Champoeg State Heritage Area and Aurora, Oregon

Our drive from Crater Lake to the Champoeg State Heritage Area was one of the longer ones we have done in the last few months: almost 300 miles! 

If you follow this blog, you know I am a fan of Jane Kirkpatick. My primary reason for stopping at Champoeg was to go over and visit the small town of Aurora, and see what is left of the Old Colony that was featured in one of her trilogies.

I was not disappointed.




It was fun for me to see many of the items mentioned in her fictionalized experiences of Emma Wagner Giesy.

For example this is a "tower of bells" that was from Germany and was carried in front of important processions, such as marriages and funerals.

Making quilts was a very important part of a pioneer woman's social life. Often women would get together to work on a quilt. For my modern quilting friends, all of this was done by hand! No long-arm machines existed. 



The Aurora Colony was a religious commune in which individual households were maintained, but work and wealth were shared. This was the interior of the "Wash House." An early version of the laundromat? 

Porta Potty of the past! But this one was a two-seater. I wonder about that, did more than one person use it at a time? Was this the equivalent of a two bathroom house?
















The  campground at Champoeg is about ten miles from Aurora and has its own history. It was the site of a town that had been established on the high banks of the Willamette River, somewhat earlier than the Aurora Colony. Unfortunately it flooded out and was destroyed, not once but twice before it was abandoned.



We explored the Visitors Center. The fur trade was one of the reasons for the early settlement. 

Behind the VC was a "Pioneer Kitchen Garden"



I have heard of Amaranth, but have never seen it growing before, and didn't know it was cultivated by Oregon pioneers. The seed from this plant can be ground into a gluten free flour and used much like wheat flour. I had read that wheat did not grow very well because of the wet climate.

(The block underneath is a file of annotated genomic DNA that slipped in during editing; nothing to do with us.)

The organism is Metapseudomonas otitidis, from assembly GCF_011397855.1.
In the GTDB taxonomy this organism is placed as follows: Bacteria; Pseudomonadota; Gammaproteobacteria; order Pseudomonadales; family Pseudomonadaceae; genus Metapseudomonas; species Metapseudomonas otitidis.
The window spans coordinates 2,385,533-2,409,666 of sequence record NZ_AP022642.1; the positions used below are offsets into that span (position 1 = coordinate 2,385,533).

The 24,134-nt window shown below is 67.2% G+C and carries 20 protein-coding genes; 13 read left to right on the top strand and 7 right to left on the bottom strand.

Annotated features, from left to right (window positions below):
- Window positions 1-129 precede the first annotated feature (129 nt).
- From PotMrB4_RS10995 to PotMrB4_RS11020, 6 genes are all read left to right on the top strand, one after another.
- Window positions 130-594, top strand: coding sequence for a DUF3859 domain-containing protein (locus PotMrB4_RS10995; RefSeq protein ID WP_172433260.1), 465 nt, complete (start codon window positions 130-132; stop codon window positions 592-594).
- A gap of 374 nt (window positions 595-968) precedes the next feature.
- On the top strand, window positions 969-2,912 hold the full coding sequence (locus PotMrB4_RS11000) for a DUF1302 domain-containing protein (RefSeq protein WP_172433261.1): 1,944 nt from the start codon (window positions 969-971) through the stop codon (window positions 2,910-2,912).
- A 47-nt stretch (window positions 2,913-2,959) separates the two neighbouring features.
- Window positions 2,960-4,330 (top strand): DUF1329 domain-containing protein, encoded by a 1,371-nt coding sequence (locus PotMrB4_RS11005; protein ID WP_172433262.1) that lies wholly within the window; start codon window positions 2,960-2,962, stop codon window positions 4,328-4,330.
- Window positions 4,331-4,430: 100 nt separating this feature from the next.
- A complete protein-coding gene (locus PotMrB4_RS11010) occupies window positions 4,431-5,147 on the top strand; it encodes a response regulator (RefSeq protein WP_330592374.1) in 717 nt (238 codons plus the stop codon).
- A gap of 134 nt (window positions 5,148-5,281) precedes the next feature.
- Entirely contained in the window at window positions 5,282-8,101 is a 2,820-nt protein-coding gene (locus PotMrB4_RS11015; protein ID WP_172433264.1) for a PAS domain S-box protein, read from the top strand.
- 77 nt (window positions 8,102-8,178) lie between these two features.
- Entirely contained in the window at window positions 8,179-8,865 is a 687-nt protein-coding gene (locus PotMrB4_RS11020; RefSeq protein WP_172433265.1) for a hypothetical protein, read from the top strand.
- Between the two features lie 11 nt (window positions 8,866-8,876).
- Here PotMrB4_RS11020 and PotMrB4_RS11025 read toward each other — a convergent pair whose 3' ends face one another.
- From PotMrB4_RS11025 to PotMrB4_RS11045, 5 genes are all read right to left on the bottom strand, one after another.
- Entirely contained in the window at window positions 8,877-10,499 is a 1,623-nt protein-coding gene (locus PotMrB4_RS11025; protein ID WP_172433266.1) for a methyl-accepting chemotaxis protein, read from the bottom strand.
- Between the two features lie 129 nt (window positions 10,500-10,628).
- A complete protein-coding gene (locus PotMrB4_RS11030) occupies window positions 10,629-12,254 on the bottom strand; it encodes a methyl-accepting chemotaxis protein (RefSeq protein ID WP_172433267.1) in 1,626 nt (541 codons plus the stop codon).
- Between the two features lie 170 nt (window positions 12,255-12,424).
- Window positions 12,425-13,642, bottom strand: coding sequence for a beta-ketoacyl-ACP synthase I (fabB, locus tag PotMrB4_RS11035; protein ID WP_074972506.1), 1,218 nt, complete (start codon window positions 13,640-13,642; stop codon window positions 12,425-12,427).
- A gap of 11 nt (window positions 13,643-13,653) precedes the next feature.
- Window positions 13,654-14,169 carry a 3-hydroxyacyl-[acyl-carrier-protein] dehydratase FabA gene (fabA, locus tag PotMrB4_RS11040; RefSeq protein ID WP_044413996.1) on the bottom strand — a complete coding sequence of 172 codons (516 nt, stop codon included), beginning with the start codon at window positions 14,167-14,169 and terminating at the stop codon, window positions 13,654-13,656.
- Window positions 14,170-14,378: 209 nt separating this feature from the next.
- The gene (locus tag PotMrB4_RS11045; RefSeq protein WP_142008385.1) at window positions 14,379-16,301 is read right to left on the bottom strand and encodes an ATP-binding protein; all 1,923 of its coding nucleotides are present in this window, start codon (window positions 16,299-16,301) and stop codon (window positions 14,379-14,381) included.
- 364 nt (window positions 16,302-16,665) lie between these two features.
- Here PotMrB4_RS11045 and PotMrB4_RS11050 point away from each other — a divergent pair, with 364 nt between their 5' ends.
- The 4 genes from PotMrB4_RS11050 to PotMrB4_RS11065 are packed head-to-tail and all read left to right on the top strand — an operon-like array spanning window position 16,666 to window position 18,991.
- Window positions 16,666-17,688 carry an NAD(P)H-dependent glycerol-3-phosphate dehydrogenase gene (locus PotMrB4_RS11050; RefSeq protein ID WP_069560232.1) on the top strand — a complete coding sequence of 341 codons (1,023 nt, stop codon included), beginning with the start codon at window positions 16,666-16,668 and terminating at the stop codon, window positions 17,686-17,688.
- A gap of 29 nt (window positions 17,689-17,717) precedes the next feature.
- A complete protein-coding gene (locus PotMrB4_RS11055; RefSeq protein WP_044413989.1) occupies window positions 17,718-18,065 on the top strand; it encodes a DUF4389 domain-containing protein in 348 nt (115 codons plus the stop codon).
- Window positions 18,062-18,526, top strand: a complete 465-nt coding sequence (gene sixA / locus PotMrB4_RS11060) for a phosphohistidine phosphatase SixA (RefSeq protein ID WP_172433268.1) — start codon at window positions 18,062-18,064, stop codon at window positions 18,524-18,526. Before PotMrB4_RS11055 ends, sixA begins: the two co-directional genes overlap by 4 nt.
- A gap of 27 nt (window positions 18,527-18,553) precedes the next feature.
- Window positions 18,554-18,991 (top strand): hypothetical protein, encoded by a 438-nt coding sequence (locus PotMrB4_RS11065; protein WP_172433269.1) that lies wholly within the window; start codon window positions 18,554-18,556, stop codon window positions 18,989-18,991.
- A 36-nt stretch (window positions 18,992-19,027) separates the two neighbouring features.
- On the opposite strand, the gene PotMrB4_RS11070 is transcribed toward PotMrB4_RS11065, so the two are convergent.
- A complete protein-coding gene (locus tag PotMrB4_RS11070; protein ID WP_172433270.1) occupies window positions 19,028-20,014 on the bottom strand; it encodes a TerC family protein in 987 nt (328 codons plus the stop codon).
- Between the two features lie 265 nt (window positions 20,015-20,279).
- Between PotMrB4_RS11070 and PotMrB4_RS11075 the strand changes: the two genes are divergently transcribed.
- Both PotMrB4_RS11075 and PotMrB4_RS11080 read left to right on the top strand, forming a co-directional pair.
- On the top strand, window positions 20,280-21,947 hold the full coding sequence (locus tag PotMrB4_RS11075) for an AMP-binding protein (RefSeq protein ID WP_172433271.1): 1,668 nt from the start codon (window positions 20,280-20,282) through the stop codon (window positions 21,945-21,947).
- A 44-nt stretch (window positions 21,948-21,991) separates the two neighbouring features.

There was also a nice Concord Grape arbor. 



The grapes were still green, but quite full and pretty. The garden also contained squash, corn, potatoes and herbs.

The area around the park was very agricultural. Many smaller farms, growing a wide variety of crops. Many fields of hops were interesting to see, as were the fields of small cone-shaped evergreens being grown for the landscaping market.

In the campground, just across from our space, there were lots of wild blackberry bushes.


I couldn't resist and went berry picking several times during our stay.


I really like them on my morning oatmeal. I ate some and froze 10 serving-sized portions.


After a conversation with our daughter, Craig decided to pick some to make a frozen sorbet.



After blending them and straining them through a sieve, he simmered the berry juice with sugar, water, and lemon juice. We don't have an ice-cream maker as called for by his recpie, so we just froze it (which took three days!).



With all of that activity, we had no had time to walk down and see the Willamette River itself. There was a trail to it right next to our campsite, so we went for a short after dinner walk.



I was surprised there were no mosquitos. By the time we got back to the Alfa, it had become a moonlit stroll.  Quite nice!

We were only there for two nights, and our next destination was 157 miles away. 

Mount Rainer National Park.  Check back.

Tuesday, July 24, 2018